Now in chapter 2, Paul takes us down into the roots of this fearless unity of love and describes three deep sources from which it comes and then gives Jesus and Paul himself and Timothy and Epaphroditus as living examples of these roots of this fearless unity of love. You can see he picks up the theme of the unity of the believers in verse 2:
Complete my joy by being of the same mind, having the same love, being in full accord and of one mind.
You can’t miss the emphasis — “the same love.” This is why I’ve been using the phrase, “unity of love.” What Paul has in mind when he is talking about unity is not primarily a structure or an organization. I don’t think Paul is suggesting that the hostile world will be impressed by some European or global organization that claims to speak for all Christians. The watching world is a collection of individuals who are watching the Christians that they know and assessing how they love one another and how fearless they are in the face of suffering.
Now come the three roots of this fearless unity of love in verses 3 and 4:
Do nothing from selfish ambition or conceit, but in humility count others more significant than yourselves. Let each of you look not only to his own interests, but also to the interests of others.
The deepest root is that our selfishness and our conceit have been crucified and replaced with humility and lowliness. “Do nothing from selfish ambition or conceit, but in humility . . .”
This humility enables us, then, to “. . . count others more significant than ourselves.”
Then as we count others more significant than ourselves we begin to devote our lives to the interests of others, not just our own. “Let each of you look not only to his own interests, but also to the interests of others.”
And that gives rise to the fearless unity of love. First, there is the absolutely profound and wonderful miracle of death to selfishness and conceit, and the new birth of humility and lowliness. Then second, growing in the soil of this miraculous new humility, is the ability to look at others not as people to be used for our selfish ends, but as people to be served, counting them more significant than ourselves. And third, out of this mindset grows the actual deeds of loving our neighbor as we love ourselves — tending to their interests, not just our own.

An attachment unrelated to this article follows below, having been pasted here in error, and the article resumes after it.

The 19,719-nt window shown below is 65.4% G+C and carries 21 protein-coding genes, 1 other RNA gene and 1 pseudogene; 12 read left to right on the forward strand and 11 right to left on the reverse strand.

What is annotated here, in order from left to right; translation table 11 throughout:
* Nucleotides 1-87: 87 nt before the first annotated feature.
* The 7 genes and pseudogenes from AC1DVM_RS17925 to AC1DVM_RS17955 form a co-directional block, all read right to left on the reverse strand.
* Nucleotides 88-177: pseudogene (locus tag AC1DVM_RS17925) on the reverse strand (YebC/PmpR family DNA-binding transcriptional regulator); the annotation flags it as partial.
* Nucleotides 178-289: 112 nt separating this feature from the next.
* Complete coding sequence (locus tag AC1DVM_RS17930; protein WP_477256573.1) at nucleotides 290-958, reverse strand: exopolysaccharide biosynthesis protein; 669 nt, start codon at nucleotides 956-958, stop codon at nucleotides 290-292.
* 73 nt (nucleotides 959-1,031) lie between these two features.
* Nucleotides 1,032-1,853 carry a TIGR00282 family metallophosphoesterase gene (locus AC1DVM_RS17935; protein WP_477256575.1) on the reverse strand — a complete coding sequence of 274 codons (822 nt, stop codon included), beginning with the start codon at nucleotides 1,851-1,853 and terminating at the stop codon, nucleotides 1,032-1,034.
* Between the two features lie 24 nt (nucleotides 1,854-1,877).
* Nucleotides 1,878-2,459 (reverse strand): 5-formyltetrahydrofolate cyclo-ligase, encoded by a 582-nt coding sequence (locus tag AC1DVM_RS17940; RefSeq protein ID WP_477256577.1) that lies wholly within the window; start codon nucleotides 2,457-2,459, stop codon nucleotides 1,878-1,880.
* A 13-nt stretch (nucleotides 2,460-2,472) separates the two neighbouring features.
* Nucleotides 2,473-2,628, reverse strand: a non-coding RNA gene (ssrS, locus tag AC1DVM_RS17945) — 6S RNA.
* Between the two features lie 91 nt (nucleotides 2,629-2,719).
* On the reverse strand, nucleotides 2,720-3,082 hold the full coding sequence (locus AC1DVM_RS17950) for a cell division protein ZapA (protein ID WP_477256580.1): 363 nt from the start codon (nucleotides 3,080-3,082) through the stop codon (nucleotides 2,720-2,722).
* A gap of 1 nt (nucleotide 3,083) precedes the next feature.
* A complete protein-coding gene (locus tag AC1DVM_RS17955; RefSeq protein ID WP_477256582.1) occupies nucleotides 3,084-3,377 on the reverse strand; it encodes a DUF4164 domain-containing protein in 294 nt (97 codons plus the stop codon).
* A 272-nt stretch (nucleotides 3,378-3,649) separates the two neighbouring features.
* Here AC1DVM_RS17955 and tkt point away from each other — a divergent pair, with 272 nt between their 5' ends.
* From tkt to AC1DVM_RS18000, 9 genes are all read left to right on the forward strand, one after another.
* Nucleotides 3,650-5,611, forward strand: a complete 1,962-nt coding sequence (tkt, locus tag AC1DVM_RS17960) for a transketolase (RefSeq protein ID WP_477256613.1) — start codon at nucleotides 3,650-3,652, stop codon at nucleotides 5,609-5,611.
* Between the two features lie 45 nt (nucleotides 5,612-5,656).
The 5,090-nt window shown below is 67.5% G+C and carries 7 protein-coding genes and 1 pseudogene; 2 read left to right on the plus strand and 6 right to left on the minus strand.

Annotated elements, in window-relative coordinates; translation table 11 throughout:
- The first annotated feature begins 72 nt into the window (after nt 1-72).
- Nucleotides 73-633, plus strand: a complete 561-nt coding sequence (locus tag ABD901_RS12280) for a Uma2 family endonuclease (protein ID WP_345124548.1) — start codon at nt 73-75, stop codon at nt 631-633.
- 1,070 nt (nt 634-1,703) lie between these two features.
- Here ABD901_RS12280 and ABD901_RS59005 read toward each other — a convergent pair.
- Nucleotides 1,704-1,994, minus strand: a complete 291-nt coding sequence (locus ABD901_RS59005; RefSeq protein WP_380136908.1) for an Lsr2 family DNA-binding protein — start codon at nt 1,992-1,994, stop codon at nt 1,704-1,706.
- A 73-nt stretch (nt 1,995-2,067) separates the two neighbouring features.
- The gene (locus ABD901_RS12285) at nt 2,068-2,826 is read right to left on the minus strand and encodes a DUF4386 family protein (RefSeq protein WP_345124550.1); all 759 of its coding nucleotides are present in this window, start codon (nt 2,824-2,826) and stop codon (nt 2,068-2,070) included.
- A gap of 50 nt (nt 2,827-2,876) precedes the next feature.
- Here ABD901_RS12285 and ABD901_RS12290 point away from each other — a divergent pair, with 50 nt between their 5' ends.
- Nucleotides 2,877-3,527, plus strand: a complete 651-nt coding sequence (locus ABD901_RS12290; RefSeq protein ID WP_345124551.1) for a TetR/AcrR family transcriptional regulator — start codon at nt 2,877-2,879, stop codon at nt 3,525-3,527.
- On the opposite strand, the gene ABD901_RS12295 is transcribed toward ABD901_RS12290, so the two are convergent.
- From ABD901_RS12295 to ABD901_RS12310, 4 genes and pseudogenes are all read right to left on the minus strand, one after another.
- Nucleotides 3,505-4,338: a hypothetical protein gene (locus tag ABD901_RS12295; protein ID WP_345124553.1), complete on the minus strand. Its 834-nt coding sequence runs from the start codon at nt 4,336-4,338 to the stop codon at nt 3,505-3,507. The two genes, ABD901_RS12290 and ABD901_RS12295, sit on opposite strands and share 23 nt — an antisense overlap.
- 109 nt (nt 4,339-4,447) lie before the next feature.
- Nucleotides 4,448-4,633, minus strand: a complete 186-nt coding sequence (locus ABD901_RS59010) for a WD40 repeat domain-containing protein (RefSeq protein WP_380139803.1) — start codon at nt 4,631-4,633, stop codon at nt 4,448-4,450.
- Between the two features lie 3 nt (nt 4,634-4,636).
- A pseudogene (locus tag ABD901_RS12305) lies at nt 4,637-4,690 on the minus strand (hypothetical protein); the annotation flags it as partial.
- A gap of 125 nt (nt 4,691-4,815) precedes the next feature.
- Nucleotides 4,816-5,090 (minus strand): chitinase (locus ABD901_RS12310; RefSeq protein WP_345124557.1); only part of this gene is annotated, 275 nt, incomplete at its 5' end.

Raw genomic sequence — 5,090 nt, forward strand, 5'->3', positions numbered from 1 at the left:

This is the miracle of the Christian life. This is what the world sees and cannot explain. This is the fearless unity of love which is a sign of Christian salvation and the destruction of those who oppose it, as we saw in verse 28.
Look to Others’ Interests
Let’s look briefly at each of these roots of fearless unity in the faith. Let’s go backward. Verse 4: “Let each of you look not only to his own interests, but also to the interests of others.” The word interests is supplied by the translator. In the original, it’s open-ended. “Let each of you look not only to his own . . . but also to those of others.”
So it could be, “Let each of you look not only to your own financial affairs, or your own property, or your own family, or your own health, or your own reputation, or your own education, or your own success, or your own happiness, or your own salvation — don’t just think about that, don’t just have desires about that, don’t just strategize about that, don’t just work toward that, but look to the financial affairs, and property, and family, and health, and reputation, and education, and success, and happiness, and salvation of others.”
In other words, verse 4 is a way of saying the words of Jesus, “Love your neighbor as you love yourself” (Matthew 22:39). That is, make the good of others the focus of your interest and strategy and work. Find your joy in making others joyful. If you are watching television and your child says, “Would you play with me?” don’t just think about how tired you are, but by an act of gospel-fashioned, Christ-exalting will, put the child’s interests before the pleasures of your relaxation.
Count Others as More Significant
One of the keys to this radical way of living is in the second half of verse 3: “count others more significant than yourselves.” Be careful here. It does not mean think falsely about others. The point is not what others are. The point is what you count others to be. The point is not whether they are worthy of your help. The point is will you count them as worthy of your help and encouragement? Will you serve them whether they are worthy or not? This is the second root of fearless unity in the faith.
Rejoice in Lowliness
And where does this amazing ability to count others as worthy of your service come from? Verse 3 answers, “In humility count others more significant than yourselves.” It comes from humility which literally means lowliness. This is the great opposite of a sense of entitlement. Humility is the opposite of “You owe me.” Paul said, “I am under obligation both to Greeks and to barbarians, both to the wise and to the foolish” (Romans 1:14). In other words, they don’t owe me. I owe them.
Why? Why do Christians walk through life feeling a humble sense that we owe service even to unworthy people, rather than them owing us? The answer is that Christ loved us, and died for us, and forgave us, and accepted us, and justified us, and gave us eternal life, and made us heirs of the world when he owed us nothing. Our very existence — we feel this! — hangs on being served when we didn’t deserve it. “The Son of Man came not to be served but to serve and give his life as a ransom for many” (Mark 10:45).